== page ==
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Lev Virine (Calgary, AB, Canada)

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The Paradox of Choice: Why More Is Less
The Paradox of Choice: Why More Is Less
by Barry Schwartz
Edition: Paperback
Price: CDN$ 15.85
49 used & new from CDN$ 4.05

0 of 1 people found the following review helpful
5.0 out of 5 stars Great book, April 3 2008
Barry Schwartz explores interesting paradox. If we as consumer have a lot of choices, it does not mean that we would be able to make a better decision or be happier. In fact it is often quite opposite. The book is based on strong scientific foundation: psychology of judgment and decision-making behavioral economics. He includes references to Nobel award winning work by Kahneman and Tversky, as well as few other researchers. At the same time The Paradox or Choice is not a dry academic-like book: is it full of amusing real-life examples. What influence our choice? What factors would lead us to make irrational choice? How to measure happiness and satisfaction? How to make trade-off? You will find answers on these and other questions.

Essentially Barry Schwartz uncovers from different points view what we already intuitively know: in order to be happy we don't need to buy more things or more expensive things. We just need to make choices, which will increase our satisfaction. What I took away after reading this book are a few simple ideas, that I can use in my every day life. For example, I will try to base my choices on detailed research rather than the memory of one vivid event. This is not as easy as it sounds as we do not always follow our own rules of decision-making. Barry Schwartz's book helps us to reinforce our intent to make more rational choices.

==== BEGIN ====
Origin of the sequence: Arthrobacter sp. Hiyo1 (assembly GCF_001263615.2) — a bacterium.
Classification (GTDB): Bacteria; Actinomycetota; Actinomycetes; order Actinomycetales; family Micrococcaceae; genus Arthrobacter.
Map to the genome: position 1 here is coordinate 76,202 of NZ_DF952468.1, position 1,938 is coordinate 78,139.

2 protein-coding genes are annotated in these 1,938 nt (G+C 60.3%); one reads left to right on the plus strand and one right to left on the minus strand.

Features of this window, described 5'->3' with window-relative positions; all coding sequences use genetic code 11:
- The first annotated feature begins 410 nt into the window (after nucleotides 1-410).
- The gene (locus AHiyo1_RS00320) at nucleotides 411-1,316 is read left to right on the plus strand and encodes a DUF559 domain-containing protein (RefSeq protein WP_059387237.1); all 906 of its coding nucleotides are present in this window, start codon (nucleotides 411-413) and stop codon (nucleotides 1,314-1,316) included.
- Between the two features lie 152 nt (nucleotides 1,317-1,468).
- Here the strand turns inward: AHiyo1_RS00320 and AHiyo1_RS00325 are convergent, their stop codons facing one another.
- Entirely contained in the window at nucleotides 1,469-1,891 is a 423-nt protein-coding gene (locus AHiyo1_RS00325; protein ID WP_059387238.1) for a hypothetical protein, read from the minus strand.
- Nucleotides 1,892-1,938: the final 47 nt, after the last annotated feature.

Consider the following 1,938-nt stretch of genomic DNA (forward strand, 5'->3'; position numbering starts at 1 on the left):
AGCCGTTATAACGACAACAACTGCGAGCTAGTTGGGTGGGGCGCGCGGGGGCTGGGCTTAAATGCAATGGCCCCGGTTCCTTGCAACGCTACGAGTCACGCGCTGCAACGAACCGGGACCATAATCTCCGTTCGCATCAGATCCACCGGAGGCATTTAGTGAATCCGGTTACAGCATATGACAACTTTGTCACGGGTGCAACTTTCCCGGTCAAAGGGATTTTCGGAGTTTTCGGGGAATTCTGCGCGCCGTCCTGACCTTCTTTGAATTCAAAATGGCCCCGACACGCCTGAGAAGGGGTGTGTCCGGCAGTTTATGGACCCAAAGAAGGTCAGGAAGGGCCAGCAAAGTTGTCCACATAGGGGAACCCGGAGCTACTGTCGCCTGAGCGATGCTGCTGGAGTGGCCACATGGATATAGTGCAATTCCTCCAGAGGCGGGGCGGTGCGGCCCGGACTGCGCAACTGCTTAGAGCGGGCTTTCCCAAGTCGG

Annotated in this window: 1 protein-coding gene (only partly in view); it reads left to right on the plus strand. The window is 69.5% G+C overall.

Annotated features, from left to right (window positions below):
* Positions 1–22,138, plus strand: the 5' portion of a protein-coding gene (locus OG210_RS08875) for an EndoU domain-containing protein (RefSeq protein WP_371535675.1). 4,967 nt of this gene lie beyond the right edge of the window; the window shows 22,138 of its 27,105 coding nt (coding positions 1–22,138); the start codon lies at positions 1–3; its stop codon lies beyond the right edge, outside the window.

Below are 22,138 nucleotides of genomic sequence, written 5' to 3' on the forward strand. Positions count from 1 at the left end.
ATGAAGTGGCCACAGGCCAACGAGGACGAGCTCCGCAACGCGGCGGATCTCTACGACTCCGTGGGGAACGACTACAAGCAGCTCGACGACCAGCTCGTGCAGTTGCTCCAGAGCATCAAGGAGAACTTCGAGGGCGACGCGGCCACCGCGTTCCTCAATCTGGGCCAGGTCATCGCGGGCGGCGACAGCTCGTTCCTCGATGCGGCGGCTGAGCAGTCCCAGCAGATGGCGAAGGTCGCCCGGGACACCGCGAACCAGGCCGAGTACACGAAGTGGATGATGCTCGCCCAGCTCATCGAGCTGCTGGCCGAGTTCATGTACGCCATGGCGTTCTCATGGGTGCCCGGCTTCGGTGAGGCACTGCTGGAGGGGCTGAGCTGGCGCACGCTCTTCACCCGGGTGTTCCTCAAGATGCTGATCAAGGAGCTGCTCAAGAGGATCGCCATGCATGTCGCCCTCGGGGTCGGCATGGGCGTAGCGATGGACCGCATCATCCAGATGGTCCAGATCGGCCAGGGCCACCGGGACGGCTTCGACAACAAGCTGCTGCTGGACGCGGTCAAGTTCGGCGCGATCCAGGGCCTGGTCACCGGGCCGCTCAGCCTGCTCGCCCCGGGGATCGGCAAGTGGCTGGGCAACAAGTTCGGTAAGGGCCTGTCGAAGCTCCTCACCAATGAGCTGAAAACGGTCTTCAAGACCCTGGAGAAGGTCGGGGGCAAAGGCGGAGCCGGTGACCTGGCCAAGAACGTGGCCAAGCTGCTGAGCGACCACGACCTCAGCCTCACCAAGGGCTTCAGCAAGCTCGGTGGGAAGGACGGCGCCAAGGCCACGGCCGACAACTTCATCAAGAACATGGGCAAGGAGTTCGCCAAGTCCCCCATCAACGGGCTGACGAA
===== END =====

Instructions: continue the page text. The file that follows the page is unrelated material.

I highly recommend this book.

Predictably Irrational: The Hidden Forces That Shape Our Decisions
Predictably Irrational: The Hidden Forces That Shape Our Decisions
by Dan Ariely
Edition: Hardcover
35 used & new from CDN$ 0.72

25 of 25 people found the following review helpful
5.0 out of 5 stars Excellent book - controversial, but well founded, April 3 2008
Predictable Irrational is probably one of the most remarkable books after Freakonomics. This is a book about the paradoxes of human judgment. All people, regardless who they are, country they live in, jobs they have, or language they speak, make standard mistakes because our brains work in certain ways. Predictable Irrational is not the first book about such phenomena. My other favorite books on this subject include The Paradox of Choice by Barry Schwartz and Gut Feelings: The Intelligence of the Unconscious by Gerd Gigerenzer. Similar ideas are discussed in number of industry specific books, such as the project management book Project Decisions: The Art and Science.

What distinguishes Predictable Irrational from the rest is very interesting real life examples and descriptions of some psychological experiments. Dan Ariely does not have complex discussions about psychology, instead he uses amusing examples to clearly illustrate his points. My favorite chapter is related to the effect of relativity and anchoring. Why, for example, have salaries of CEOs increased dramatically after federal security regulators forced companies to disclose them? Or, why are people willing to pay ridiculous prices for luxury items, which does cost so little to produce?

We can train ourselves to be better decision-makes. In fact, decision-making is a key life skill. We may be able to overcome the illusions Dan Ariely talks about, by leaning about them. This is not easy as some illusions are quite hard to recognize. However, this does not mean that we should not try. It is like leaning to swim: at the beginning, people are afraid to swim. It is known psychological bias, but then people learn to overcome this bias by a series of drills using proven techniques. For example, I'm sure that when you start comparing prices in department stores, you will recall Dan Ariely's book and make better choices.

I highly recommend it.

Understanding and Managing Risk Attitude
Understanding and Managing Risk Attitude
by David Hillson
Edition: Paperback
Price: CDN$ 71.29
24 used & new from CDN$ 42.27